With beach riding I always feel that you need most width and float at the rear as that is where most of your weight is.

    I did run the Pug with a Trailtech 47mm front rim and Larry (approx 88mm wide) and a LM Endo rear (approx 94mm) wide for a while. Never felt the (slightly narrower) front was an issue.

    For MAX float though, max front and rear footprint is desirable

    Also a flatter (tyre) profile is more desirable as the pressure on the soft surface is distributed more evenly.

    In summary.........Keep saving

    Cheers,
    Dr FG.
    A Fatback'd Lefty for who life IS a Beach

  4. #4
    Dr Gadget is IN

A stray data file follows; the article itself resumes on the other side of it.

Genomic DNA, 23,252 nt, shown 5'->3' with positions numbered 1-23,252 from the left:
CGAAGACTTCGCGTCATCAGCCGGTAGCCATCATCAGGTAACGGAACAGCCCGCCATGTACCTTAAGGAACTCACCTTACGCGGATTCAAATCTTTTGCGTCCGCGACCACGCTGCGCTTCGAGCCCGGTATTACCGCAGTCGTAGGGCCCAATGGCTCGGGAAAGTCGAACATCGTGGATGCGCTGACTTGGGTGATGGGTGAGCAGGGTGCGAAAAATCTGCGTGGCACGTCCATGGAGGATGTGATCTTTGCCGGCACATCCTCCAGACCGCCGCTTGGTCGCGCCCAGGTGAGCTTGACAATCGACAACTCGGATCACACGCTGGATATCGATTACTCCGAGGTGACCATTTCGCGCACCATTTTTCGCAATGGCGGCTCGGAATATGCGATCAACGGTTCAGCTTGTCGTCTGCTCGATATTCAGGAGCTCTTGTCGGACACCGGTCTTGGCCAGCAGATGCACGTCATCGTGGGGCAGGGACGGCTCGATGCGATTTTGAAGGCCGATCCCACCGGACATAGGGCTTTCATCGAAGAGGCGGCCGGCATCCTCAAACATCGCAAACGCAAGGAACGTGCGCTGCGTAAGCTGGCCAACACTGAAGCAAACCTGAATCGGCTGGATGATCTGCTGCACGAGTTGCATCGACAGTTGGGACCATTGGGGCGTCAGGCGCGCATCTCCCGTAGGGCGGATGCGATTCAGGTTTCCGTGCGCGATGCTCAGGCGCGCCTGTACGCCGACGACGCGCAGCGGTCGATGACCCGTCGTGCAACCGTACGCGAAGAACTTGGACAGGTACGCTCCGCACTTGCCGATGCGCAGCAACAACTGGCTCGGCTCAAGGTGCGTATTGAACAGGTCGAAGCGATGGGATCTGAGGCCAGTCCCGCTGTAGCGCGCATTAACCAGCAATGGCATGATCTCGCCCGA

Reputation: wadester's Avatar
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    Stepping up to a BFL in the front - with 100mm rims F&R - does make a difference in the sand/gravel arroyos I ride. The front seems to "iron" a path that makes it easier for the back.
    Fatbikes are much more fun than they should be allowed to be!

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  5. #5
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    MM i need to give you a shot of that bike that we shall not speak about...

    Then there will be no point trying to resist...

    Keep your 9zero7 on regular fat and keep saving,
    It is a noticeable differance on 4.7"/ Hundies to 3.7" once away from real soft stuff, gravel, pebbles and rocks on the coast,
    I won`t be riding to the coast that often on that we shall not speak about...

    But man i love the Moonlander doh! said it!
    plan it...build it....ride it...love it....